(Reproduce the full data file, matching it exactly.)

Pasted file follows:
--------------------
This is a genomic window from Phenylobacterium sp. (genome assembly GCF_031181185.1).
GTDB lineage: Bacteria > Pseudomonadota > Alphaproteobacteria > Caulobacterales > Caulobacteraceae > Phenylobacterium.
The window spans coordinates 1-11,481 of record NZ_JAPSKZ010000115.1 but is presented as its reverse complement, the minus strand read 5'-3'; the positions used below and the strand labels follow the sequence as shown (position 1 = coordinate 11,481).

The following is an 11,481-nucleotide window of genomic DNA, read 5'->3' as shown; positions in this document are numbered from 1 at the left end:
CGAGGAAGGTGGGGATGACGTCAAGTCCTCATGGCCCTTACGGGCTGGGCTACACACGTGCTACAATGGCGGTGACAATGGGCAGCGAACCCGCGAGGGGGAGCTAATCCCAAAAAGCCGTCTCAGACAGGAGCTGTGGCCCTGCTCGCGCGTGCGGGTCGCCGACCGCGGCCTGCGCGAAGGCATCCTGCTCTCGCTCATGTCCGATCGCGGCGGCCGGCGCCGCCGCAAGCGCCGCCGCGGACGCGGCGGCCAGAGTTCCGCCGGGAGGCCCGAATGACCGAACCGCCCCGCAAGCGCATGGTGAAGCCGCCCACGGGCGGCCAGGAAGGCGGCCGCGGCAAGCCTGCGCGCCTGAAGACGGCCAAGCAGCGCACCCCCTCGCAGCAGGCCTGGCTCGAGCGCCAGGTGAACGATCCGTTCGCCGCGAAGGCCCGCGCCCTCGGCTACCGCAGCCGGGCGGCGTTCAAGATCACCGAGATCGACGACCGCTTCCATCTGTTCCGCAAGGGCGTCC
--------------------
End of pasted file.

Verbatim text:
This is a genomic window from Phenylobacterium sp. (genome assembly GCF_031181185.1).
GTDB lineage: Bacteria > Pseudomonadota > Alphaproteobacteria > Caulobacterales > Caulobacteraceae > Phenylobacterium.
The window spans coordinates 1-11,481 of record NZ_JAPSKZ010000115.1 but is presented as its reverse complement, the minus strand read 5'-3'; the positions used below and the strand labels follow the sequence as shown (position 1 = coordinate 11,481).

The following is an 11,481-nucleotide window of genomic DNA, read 5'->3' as shown; positions in this document are numbered from 1 at the left end:
CGAGGAAGGTGGGGATGACGTCAAGTCCTCATGGCCCTTACGGGCTGGGCTACACACGTGCTACAATGGCGGTGACAATGGGCAGCGAACCCGCGAGGGGGAGCTAATCCCAAAAAGCCGTCTCAGACAGGAGCTGTGGCCCTGCTCGCGCGTGCGGGTCGCCGACCGCGGCCTGCGCGAAGGCATCCTGCTCTCGCTCATGTCCGATCGCGGCGGCCGGCGCCGCCGCAAGCGCCGCCGCGGACGCGGCGGCCAGAGTTCCGCCGGGAGGCCCGAATGACCGAACCGCCCCGCAAGCGCATGGTGAAGCCGCCCACGGGCGGCCAGGAAGGCGGCCGCGGCAAGCCTGCGCGCCTGAAGACGGCCAAGCAGCGCACCCCCTCGCAGCAGGCCTGGCTCGAGCGCCAGGTGAACGATCCGTTCGCCGCGAAGGCCCGCGCCCTCGGCTACCGCAGCCGGGCGGCGTTCAAGATCACCGAGATCGACGACCGCTTCCATCTGTTCCGCAAGGGCGTCC